The Call Sheet sifts through the day's glut of Hollywood news to find the stories even non-industry types care about. Today: The History Channel has a big old hit on its hands, Zac Efron and Goldie Hawn finally team up, and NBC has yet another singing show.
Last night the History Channel debuted its new miniseries Hatfields & McCoys, about America's most famous feuding families (after the Gorga/Giudices, obviously), and lots of people watched it. Like "the No.1 non-sports telecast in ad supported cable television history" lots of people. 13.9 million folks tuned in, which is just short of how many people watched a recent episode of American Idol. So that is pretty big! This is great news for the History Channel, obviously, but also a nice endorsement of Kevin Costner's remaining star power and a good sign that Bill Paxton will have a life after Big Love. And hey, good for Tom Berenger too. And for Jena Malone. Good for everyone, really. Too bad they're all dead now. Ah well. Guess that's just where bitter blood feuds get you. [Deadline]
Haha, oh dear. Tom Cruise is playing a character named Jack Reacher in a new movie that was originally called One Shot, but now the studio has decided to change the name to just Jack Reacher. Which... Tom Cruise... Jack... Reacher... It just... They had avoided it! Sure his character was still named Jack Reacher but the movie wasn't. But now it is. And it will be a joke forever. For us, anyway. We're not too sophisticated in the whole humor department, so Tom Cruise/Jack Reacher is a pretty funny joke. Haha. Oh man. "I think we're going to a showing of Jack Reacher 'rounder 8 o'clock or so?" Snort. [The Hollywood Reporter]
Zac Efron, Leslie Mann, Jason Bateman, and Goldie Hawn are all in talks to star in the movie adaptation of the comic This Is Where I Leave You, about adult siblings returning to the family home to sit shiva for their deceased father. Now lest you get too excited and think that there is going to be some gonzo movie in which Zac Efron and Goldie Hawn play siblings, that is not what's happening. Hawn would play the mother, and Efron would be the baby brother to Bateman and Mann. So, oh well. We were really hoping to see Goldie Hawn toss her wild hair around and google her eyes and throw her arm around Zac Efron and say "What's up, bro?" Maybe someday, in some other movie. Who knows. [Deadline]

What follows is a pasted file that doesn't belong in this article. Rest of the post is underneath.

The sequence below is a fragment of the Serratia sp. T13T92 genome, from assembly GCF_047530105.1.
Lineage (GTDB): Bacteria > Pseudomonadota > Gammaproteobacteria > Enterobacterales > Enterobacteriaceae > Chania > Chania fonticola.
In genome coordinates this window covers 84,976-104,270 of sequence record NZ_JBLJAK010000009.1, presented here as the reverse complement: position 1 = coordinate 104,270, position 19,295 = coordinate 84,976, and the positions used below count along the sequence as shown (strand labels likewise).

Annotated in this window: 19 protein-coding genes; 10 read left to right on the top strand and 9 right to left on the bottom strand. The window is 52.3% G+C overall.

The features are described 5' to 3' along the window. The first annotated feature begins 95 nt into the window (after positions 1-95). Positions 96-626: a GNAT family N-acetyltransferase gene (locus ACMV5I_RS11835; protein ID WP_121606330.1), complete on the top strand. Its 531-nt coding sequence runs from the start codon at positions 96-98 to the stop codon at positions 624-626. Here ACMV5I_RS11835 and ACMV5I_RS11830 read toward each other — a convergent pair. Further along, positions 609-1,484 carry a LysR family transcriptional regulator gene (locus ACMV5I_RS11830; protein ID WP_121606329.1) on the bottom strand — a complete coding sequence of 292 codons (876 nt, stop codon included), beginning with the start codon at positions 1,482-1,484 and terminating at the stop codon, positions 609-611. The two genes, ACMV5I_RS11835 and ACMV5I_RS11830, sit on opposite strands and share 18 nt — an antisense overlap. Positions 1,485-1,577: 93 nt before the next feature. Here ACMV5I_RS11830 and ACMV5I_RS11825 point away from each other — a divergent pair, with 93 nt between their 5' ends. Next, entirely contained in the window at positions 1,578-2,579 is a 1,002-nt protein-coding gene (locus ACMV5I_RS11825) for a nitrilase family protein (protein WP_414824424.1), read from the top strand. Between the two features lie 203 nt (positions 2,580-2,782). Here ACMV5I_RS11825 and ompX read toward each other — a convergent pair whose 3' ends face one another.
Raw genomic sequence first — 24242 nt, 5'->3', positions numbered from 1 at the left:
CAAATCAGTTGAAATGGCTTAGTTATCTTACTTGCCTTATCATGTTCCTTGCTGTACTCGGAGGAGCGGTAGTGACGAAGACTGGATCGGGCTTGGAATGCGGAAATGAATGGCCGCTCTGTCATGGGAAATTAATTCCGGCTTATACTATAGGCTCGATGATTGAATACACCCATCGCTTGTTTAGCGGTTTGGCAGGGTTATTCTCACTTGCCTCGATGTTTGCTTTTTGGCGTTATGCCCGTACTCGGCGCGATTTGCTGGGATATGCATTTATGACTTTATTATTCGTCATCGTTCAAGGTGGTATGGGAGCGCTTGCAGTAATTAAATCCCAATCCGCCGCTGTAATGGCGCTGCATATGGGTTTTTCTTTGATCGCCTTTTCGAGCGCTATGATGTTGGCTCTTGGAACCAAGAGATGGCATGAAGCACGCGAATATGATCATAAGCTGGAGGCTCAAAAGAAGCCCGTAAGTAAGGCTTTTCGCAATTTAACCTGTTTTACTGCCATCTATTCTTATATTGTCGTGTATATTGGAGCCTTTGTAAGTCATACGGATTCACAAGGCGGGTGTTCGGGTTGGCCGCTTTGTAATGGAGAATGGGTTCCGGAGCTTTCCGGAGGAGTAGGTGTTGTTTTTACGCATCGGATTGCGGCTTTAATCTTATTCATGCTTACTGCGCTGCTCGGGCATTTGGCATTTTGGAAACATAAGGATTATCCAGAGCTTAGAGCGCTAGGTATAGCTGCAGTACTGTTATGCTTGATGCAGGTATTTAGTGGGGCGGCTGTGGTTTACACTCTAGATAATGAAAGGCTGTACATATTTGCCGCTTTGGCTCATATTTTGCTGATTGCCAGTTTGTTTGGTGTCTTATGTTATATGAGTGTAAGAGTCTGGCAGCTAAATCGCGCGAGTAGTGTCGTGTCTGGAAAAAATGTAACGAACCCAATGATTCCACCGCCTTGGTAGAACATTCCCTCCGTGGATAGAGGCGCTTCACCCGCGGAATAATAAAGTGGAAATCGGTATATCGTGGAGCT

NBC is already doing a TV series called Hannibal, about elegant cannibal Hannibal Lecter, and now Lifetime: Television For Scaring Women Into Agoraphobia is grabbing its own piece of the Thomas Harris universe. They're developing a show about Clarice Starling, the young FBI agent played by Jodie Foster in Silence of the Lambs and Julianne Moore in Hannibal. The series would take place right after Starling graduates from the FBI academy and she will probably be played by, who, Brittany Snow or something? JoAnna Garcia? That girl from The Secret Circle? Someone like that, probably. Some well-scrubbed, hustling rube with her good bag and her cheap shoes. [The Hollywood Reporter]
NBC has decided, in its infinite wisdom, to put together another singing competition show. This one will be called The Winner Is and will have singing hopefuls battling against each other to win a $1 million prize. They'll be judged by a celebrity-led panel of judges, and, like The X Factor, it will be all ages. The cynical gimmick here is that the singers can cash out at any time if they feel like they did a bad job and won't advance, leaving the show with some amount of prize money. So it's basically singing for money. I mean, all these shows singing for money, but this is dropping the pretense of a record contract or any potential for continued fame. This is a quick-grab. And while it's a gross premise, you also sort of have to respect it. At least it's honest. [The Wrap]
Here are some new production stills from Quentin Tarantino's next film, the slavery-themed Western called Django Unchained. In it we see more of Jamie Foxx and Christoph Waltz and another glimpse of Leondardo DiCaprio as the plantation owner villain. We are cautious but excited about this.
This article is from the archive of our partner The Wire.